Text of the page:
Dietrich Weyel, ScD – Carbon Monoxide & Noxious Gas Exposure Science

Air Date: 11-15-2013| Episode: 306

This week on IAQ Radio our Technical Director, Dr. Dietrich Weyel will review the science behind carbon monoxide and other noxious gas exposure…

Full Description:

This week on IAQ Radio our Technical Director, Dr. Dietrich Weyel will review the science behind carbon monoxide and other noxious gas exposure. The detrimental effects of carbon monoxide have been well documented but there continues to be some controversy about the effects of carbon monoxide exposure especially low level exposure. This week we will get Dr. Weyel’s take on the issue and review over a hundred years of research on the subject.

Dr. Dietrich Weyel is our Technical Director and one of only a handful of people remaining from the heyday of the University of Pittsburgh, Graduate School of Public Health’s industrial hygiene program. His Doctor of Science degree is  in Occupational and Environmental Health. Too often people say that someone has forgotten more than others know about a subject but in this case it may even understate the issue. Dr. Weyel will discuss the literature from the masters of physiology and noxious gas exposure.


Z-Man’s Blog:

Carbon monoxide

According to Dr. Dieter Weyel, we have known for millennia that carbon monoxide (CO) is bad for you. Caveman likely learned about the need for ventilation the hard way. Coburn, Foster and Kane studied the uptake of oxygen and CO in the human blood stream.

Nuggets mined from today’s episode:

· When we wake up each morning our blood contains 7ppm of CO. At rest we breathe 15-16 times per minute. As our rate of respiration increases we both pick up and release CO faster.

· <1% of CO found in blood of healthy nonsmokers and is produced as the result of metabolic processes.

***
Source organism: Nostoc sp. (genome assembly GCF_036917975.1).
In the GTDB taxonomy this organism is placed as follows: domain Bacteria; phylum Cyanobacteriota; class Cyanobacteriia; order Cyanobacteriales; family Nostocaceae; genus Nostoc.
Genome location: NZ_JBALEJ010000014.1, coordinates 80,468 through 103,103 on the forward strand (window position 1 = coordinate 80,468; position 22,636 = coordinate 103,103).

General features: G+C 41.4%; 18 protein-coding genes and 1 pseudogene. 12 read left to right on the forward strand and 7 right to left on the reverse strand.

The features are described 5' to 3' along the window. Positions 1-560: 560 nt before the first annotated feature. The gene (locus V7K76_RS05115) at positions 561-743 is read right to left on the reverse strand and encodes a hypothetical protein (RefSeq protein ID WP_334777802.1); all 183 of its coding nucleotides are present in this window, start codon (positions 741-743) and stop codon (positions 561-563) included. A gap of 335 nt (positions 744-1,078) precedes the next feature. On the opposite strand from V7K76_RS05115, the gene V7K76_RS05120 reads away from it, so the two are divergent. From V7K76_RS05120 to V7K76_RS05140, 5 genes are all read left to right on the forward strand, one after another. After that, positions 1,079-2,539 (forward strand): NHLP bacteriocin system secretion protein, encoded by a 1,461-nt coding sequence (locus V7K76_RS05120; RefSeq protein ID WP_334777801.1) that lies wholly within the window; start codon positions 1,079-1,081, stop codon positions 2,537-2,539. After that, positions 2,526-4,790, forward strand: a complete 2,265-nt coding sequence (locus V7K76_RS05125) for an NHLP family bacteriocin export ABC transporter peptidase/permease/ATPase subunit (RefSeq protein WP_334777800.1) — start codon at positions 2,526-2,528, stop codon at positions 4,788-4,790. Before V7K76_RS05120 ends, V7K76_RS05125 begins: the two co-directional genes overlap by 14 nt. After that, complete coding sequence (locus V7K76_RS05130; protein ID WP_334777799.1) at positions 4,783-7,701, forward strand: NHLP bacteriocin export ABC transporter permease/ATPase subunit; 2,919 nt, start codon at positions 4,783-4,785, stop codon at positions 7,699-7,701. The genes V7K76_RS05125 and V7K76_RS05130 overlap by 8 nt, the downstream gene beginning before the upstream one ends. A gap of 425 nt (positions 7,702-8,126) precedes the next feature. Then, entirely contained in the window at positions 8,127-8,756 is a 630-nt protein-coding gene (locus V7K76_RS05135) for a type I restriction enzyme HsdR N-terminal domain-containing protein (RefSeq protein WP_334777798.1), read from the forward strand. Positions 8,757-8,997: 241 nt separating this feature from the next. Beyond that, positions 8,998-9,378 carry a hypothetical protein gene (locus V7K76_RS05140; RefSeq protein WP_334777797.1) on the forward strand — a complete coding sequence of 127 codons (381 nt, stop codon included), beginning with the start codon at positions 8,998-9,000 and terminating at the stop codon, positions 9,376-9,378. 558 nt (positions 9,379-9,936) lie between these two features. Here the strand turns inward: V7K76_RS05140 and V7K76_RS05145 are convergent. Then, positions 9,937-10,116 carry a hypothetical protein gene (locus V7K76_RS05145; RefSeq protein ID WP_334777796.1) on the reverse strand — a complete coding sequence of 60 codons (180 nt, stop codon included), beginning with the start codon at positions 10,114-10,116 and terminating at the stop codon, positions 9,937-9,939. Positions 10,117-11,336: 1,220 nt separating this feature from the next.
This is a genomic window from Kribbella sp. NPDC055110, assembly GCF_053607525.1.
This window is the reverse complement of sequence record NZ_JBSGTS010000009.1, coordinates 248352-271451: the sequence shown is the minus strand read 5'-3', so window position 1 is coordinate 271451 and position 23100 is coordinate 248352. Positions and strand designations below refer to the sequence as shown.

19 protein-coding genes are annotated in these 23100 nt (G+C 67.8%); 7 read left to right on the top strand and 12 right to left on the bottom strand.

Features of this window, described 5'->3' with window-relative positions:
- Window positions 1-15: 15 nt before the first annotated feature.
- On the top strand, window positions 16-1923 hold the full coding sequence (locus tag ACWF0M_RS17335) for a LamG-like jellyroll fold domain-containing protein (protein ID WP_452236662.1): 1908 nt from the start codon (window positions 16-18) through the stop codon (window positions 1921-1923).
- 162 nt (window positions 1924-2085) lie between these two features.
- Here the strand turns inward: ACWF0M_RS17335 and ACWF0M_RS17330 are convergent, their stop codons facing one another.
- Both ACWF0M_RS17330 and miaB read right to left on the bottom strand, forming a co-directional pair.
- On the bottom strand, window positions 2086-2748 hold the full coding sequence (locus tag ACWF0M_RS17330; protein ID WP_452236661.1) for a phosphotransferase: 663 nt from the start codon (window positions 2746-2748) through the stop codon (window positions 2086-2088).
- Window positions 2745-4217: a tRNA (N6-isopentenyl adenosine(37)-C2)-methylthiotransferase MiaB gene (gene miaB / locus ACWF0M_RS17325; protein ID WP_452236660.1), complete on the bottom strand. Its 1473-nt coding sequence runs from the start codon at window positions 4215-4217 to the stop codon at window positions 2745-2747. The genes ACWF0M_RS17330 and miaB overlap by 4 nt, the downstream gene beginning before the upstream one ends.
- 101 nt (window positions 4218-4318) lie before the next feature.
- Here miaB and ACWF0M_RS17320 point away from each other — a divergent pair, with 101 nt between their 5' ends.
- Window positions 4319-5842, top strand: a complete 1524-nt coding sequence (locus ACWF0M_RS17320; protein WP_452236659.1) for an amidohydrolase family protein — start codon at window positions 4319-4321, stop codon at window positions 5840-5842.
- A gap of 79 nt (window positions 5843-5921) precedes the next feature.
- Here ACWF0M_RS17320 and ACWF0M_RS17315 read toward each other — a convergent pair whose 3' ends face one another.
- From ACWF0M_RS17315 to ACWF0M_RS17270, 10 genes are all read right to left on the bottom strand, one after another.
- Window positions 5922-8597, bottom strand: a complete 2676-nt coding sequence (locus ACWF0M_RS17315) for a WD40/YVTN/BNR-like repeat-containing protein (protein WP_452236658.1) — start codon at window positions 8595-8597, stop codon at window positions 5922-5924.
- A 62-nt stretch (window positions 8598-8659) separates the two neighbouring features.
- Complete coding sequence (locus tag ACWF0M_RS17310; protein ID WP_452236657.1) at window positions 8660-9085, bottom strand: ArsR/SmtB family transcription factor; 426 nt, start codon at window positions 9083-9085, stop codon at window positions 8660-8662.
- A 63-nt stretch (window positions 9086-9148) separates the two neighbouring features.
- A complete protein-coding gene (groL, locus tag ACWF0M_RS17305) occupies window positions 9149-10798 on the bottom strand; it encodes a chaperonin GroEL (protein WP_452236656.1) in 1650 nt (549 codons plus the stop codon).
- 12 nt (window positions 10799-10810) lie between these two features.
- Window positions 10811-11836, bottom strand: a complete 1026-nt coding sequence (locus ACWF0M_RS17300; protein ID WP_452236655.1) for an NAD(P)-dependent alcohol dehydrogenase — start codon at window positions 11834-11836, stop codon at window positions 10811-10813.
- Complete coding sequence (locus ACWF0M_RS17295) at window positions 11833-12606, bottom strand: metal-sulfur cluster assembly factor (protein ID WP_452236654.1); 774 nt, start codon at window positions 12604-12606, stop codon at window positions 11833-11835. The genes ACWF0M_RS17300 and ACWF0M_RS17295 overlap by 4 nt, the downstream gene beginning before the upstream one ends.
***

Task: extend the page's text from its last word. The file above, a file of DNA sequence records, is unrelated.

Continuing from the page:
· Concern over low levels of CO are BS.

· Earth’s atmosphere is approximately 21% oxygen and 79% nitrogen, so our bodies are programmed to process 20% oxygen.

· Partial pressure is the driving force during inhalation for the exchange of carbon monoxide and oxygen. Increasing partial pressure drives gas into the blood. The hemoglobin in blood carries oxygen throughout the body.

· The transfer of O2 and CO2 occurs between the Alveolar Air and Capillary Blood, in the alveolus at the bottom of the lung. O2 and CO2 diffuse between the alveoli and wet side, the capillaries which transport the blood.

· Red blood cells have a >200X affinity for CO versus O2.

· Among other uses, hyperbaric chambers are used to treat people with carbon monoxide poisoning a method to increase the partial pressure of oxygen in inhaled air.

· Athletes train at altitude because Mother Nature compensates for higher altitude by producing more red blood cells. After about two weeks at altitude the body will produce approximately 7% more red blood cells. Removing a pint of blood, storing it and then adding it to the body before Olympic competition has been known to make the difference in a sport where fractions of a second separate winners from losers. This method is known as blood packing/blood doping which is no longer permitted by governing bodies.

· Dependent upon dose, oxygen can be both either beneficial or detrimental. Pure oxygen is the “ultimate oxidizer”.

· CO doesn’t accumulate or buildup in the body. CO does not kill red blood cells..

· Administering O2 to athlete’s between plays has no real benefit because their blood is already 99% saturated with O2.

· Ozone, Nitrogen dioxide and phosgene are destructive to alveol

An asphyxiant gas is a nontoxic or minimally toxic gas which reduces or displaces the normal oxygen concentration in breathing air. Breathing of oxygen-depleted air can lead to death by asphyxiation (suffocation). Because asphyxiant gases are relatively inert and odorless, their presence in high concentration may not be noticed.

Other toxic gases, by contrast, cause death by other mechanisms, such as competing with oxygen on the cellular level (e.g., carbon monoxide) or directly damaging the respiratory system (e.g., phosgene, ozone and nitrogen dioxide).

Notable examples of simple asphyxiant gases are: nitrogen, argon, and helium. The Earth’s atmosphere is made of 79% asphixiant gases (mainly nitrogen), and 21% oxygen. Source Wikipedia.

· Mother Nature doesn’t like dirt in the alveoli and uses macrophages to encapsulate and/or digest contaminates.

· Dr. Dieter Weyel, recalled a former teacher from Germany telling him; “never screw with Mother Nature, you will be a loser.”

The saying goes that we can always learn something and whenever I spend time with Dieter I learn much.

Z-Man signing off

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